As months go, March has earned quite a reputation. Astronomically speaking, March delivers perfect equality between opposites, night and day, through the vernal equinox. Meteorologically speaking, March emotes unlike any other month, capable of baring its icy teeth with unpredictable winter fury then easing into the welcoming softness of spring.
Historically speaking, the “in like a lion and out like a lamb” metaphor characterizes March in ways that have nothing to do with the weather. Lamb-like examples of historical milestones in March include the establishment of the Peace Corps in 1961. In March, millions around the world happily raise a toast to honor St. Patrick’s Day, while hoops fans turn inexplicably mad with joy (until their team loses). Among March’s more well-known lion-like historical events occurred on March 15th in 44 B.C. after Roman dictator Julius Caesar failed to heed the warning “beware the ides of March” and his trusted friend Brutus dispatched him on the floor of the Roman senate
This March marked a full twelve months since the first case of the Corona virus was identified in the United States. In an ironic twist, it was March of 1918 when the first cases of the so-called Spanish flu hit the U.S., killing nearly 700,000 citizens by the summer of 1919. According to the CDC, factors contributing to the 1918 pandemic included a lack of diagnostic testing, limited availability of intensive care support, close human contact and the lack of coordinated pandemic planning across national, state and local authorities. Sounds familiar… viruses clearly learn to adapt more efficiently than humans.
March is also notable because it’s the month Congress declared to be “Women’s History Month” back in 1987, commemorating the vital role women have played in the history of our democracy. Examples of incredible women born in March who have shaped our nation include famed abolitionist Harriet Tubman, R-E-S-P-E-C-T’ed music icon Aretha Franklin, conservative and liberal supreme court associate justices Sandra Day O’Connor and Ruth Bader Ginsburg. Everyday women heroes abound, like “the Queen of Rutger Street” – my own mother. Born in March 1930 as the Great Depression tightened its chokehold, she earned her nick name by beating up the boys who bullied her girlfriends in her dirt-poor south St. Louis neighborhood.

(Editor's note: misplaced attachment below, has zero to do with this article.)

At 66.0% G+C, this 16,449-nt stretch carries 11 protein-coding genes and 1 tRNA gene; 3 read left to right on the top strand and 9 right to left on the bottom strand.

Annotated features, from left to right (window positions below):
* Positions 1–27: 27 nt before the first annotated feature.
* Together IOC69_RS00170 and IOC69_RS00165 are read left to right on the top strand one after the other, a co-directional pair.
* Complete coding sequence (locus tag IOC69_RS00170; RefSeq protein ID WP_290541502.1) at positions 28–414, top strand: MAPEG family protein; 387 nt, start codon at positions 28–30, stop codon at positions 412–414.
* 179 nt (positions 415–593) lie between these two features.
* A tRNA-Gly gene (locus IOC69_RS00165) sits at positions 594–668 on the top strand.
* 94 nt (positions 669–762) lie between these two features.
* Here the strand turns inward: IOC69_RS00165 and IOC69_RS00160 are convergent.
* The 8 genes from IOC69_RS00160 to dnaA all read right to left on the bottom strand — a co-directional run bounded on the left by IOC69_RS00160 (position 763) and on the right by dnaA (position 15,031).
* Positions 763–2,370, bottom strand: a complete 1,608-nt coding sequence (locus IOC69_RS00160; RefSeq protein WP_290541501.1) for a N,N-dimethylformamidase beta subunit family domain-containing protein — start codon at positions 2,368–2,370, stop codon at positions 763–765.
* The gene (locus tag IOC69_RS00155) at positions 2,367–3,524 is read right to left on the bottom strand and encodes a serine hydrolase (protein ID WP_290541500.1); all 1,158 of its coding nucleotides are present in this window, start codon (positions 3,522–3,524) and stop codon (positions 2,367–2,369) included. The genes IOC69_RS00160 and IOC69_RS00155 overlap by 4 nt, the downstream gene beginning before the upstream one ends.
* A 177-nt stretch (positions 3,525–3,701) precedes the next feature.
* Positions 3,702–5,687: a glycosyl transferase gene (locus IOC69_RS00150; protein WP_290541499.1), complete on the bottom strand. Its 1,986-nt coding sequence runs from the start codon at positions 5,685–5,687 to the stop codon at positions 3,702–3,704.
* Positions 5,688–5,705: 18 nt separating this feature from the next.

Unlike March’s vernal equinox that guarantees perfect equality, the differences between the treatment of men and women in business are as stark as night and day. The Harvard Business Review published the results of a study in 2019 that affirmed what researchers have known for years – that women are better leaders than men. Authors Jack Zenger and Joseph Folkman analyzed thousands of 360-degree assessments and found that women outscored men on 17 of 19 capabilities that characterize excellent leaders, including taking initiative, acting with resilience and displaying high integrity and honesty.
Like all aspects of life, the global pandemic changed everything. So, a question might be: how would women leaders handle such cataclysmic change? The authors of that same HBR article followed up their ongoing research with a study of what some have called the “glass cliff.” The term is derived from the glass ceiling that describes the invisible barrier to advancement that women often face. The “glass cliff” refers to the phenomenon of handing female leaders the reins of a company when it’s in trouble. The authors’ latest research indicated that women a more effective than men at overcoming a crisis. Other studies specific to the Covid-19 crisis showed that countries led by women, as well as states in the U.S. with female governors, have performed better than their male counterparts in handling the pandemic.
Next March will mark fifty years since the original Equal Rights Amendment to the U.S. constitution was passed seeking to guarantee equal rights to all Americans regardless of sex. The ERA hasn’t been ratified because the required three-fourths of state legislatures have yet to approve it as an amendment to the constitution. Maybe a global pandemic is a big enough crisis for the Fortune 500 CEO’s, 95% of whom are men, to channel their considerable power and pressure Congress, 73% of whom are men, to guarantee women equal rights. As Franklin D. Roosevelt said back in March of 1933, the only thing to fear is fear itself. After all, it’s not like today’s United States Congress is as brutal as the senate of ancient Roman times, right?